Greg Leffler, a site reliability engineer at LinkedIn, works outside his company's Mountain View, Calif., headquarters on May 7. © Noah Berger, AP Photo

 Kaitlin Rodriguez created a LinkedIn profile as a college junior and got serious about using the business-first social network in the last half of her senior year.

A communications major at the University of California Santa Barbara, Rodriguez used her LinkedIn profile as a digital resume while looking for entry-level public relations jobs. When she found openings at PR agencies, she logged on to the site to find anything that could get her in the door. "I'd see who worked there and where they went to school. I did some LinkedIn stalking," she says.

Rodriguez is the type of young job seeker LinkedIn hopes to reel in with recently introduced features and updated terms of service aimed squarely at college and high school students.

Last month LinkedIn unveiled university pages, which educational institutions can create to promote themselves to current students, potential students and alumni in the same way businesses use the network's company pages to share information about products and advertise job opportunities.

Under the new terms of service, students as young as 13 abroad and 14 in the United States can create an account and set up a profile. Formerly students had to wait until they were 18.

At first glance, going after younger users seems like an ill-fated strategy at a time when tweens and teens are skipping out on big social networks such as Facebook in favor of more photo-heavy, mobile friendly services such as Instagram, which Facebook bought last year for about $1 billion.

LinkedIn isn't known for projecting a youthful image. In a May 2012 study of teen Internet use by the Pew Internet Project, the network did not appear on a list of the dozen most popular hangouts for 13- to 17-year-olds.

But college students and recent graduates are the fastest-growing demographic group of the site, accounting for about 30 million of its 238 million users, according to the company. That is less than 13% of the total, but the number of students joining doubled in the 2011-12 school year. "There's a large opportunity," says Crystal Braswell, a company spokeswoman.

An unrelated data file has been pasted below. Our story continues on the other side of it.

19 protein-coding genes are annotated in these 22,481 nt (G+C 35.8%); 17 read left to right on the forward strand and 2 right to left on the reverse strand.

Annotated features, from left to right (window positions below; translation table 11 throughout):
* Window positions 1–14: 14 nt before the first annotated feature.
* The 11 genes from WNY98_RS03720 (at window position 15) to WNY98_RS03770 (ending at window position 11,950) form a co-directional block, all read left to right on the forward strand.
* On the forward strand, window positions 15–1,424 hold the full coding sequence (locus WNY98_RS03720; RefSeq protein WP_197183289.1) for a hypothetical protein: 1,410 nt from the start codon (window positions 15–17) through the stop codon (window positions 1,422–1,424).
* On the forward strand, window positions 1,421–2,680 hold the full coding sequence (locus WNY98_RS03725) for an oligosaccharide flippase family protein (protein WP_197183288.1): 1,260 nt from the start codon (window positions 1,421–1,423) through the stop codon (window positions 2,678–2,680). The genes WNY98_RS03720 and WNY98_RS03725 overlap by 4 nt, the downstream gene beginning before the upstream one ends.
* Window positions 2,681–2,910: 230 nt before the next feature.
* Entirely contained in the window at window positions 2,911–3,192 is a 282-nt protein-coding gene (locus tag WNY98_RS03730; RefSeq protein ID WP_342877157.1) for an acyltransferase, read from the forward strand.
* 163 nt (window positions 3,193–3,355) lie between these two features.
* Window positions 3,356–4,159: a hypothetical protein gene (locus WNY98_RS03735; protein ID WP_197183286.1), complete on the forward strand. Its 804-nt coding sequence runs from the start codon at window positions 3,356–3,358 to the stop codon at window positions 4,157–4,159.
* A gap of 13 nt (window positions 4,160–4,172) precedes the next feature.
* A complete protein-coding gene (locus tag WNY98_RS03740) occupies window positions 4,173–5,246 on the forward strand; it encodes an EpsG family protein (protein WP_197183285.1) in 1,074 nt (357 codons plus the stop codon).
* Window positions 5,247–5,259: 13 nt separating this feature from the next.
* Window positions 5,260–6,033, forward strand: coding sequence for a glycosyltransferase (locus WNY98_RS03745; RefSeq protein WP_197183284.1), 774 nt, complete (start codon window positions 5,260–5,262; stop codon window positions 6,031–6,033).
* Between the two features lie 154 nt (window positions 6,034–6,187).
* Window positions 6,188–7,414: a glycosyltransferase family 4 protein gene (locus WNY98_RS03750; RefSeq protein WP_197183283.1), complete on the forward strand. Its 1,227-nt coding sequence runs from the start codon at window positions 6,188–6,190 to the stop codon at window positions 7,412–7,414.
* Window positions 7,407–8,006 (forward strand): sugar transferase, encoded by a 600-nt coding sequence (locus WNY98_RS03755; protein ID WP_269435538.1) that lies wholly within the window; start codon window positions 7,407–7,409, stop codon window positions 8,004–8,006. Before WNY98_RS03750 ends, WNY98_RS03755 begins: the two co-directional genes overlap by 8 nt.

LinkedIn launched university pages with profiles of 200 schools around the world, including Arizona State, Notre Dame, Akron, Brigham Young and Denmark's Aarhus Universitet, and is adding more on a regular basis, Braswell says.

The University of Michigan page, for example, lists facts about the school, notable alumni and blog post-style updates provided by the school. LinkedIn members can see where 191,362 Michigan alumni on the network work and what they do, as well as their own connections who attended the school.

LinkedIn expects college students to use the new pages to find out about jobs, network with alumni and research graduate schools. By lowering the minimum age, the company also hopes to encourage high school students to use the service as part of the college search process.

By adding students and young graduates to its ranks, LinkedIn could make itself even more attractive to companies that pay thousands of dollars to license its corporate recruiting software, which in recent years has accounted for the majority of its revenue.

LinkedIn also is taking on rivals including Facebook, which features pages from more than 1,000 colleges.

and Twitter, which has accounts from more than 2,000 schools. Pinterest also is loaded with college- related pins and boards.

It remains to be seen whether LinkedIn's straight-and-narrow approach will succeed with the student set.

Rodriguez, 24, who lives in Culver City, Calif., used LinkedIn most while she was job hunting, but these days spends more time on Twitter and other networks.

During her initial post-graduation job hunt, LinkedIn helped Rodriguez get an interview, but the job she ultimately landed at a digital ad agency came from answering a Craigslist ad. When she started looking again, she jumped back on LinkedIn. "It was almost exclusively making connections to people I went to school with" and looking at open positions listed in the network's jobs section, she says.

In the end, Rodriguez didn't find her current job doing marketing for a Los Angeles bike maker through LinkedIn, although she did use the site to learn more about the business. Still, she thinks it was a smart move to start using it as early as she did. "I wanted to get ahead of the game, so I wasn't just starting after I graduated," she says.

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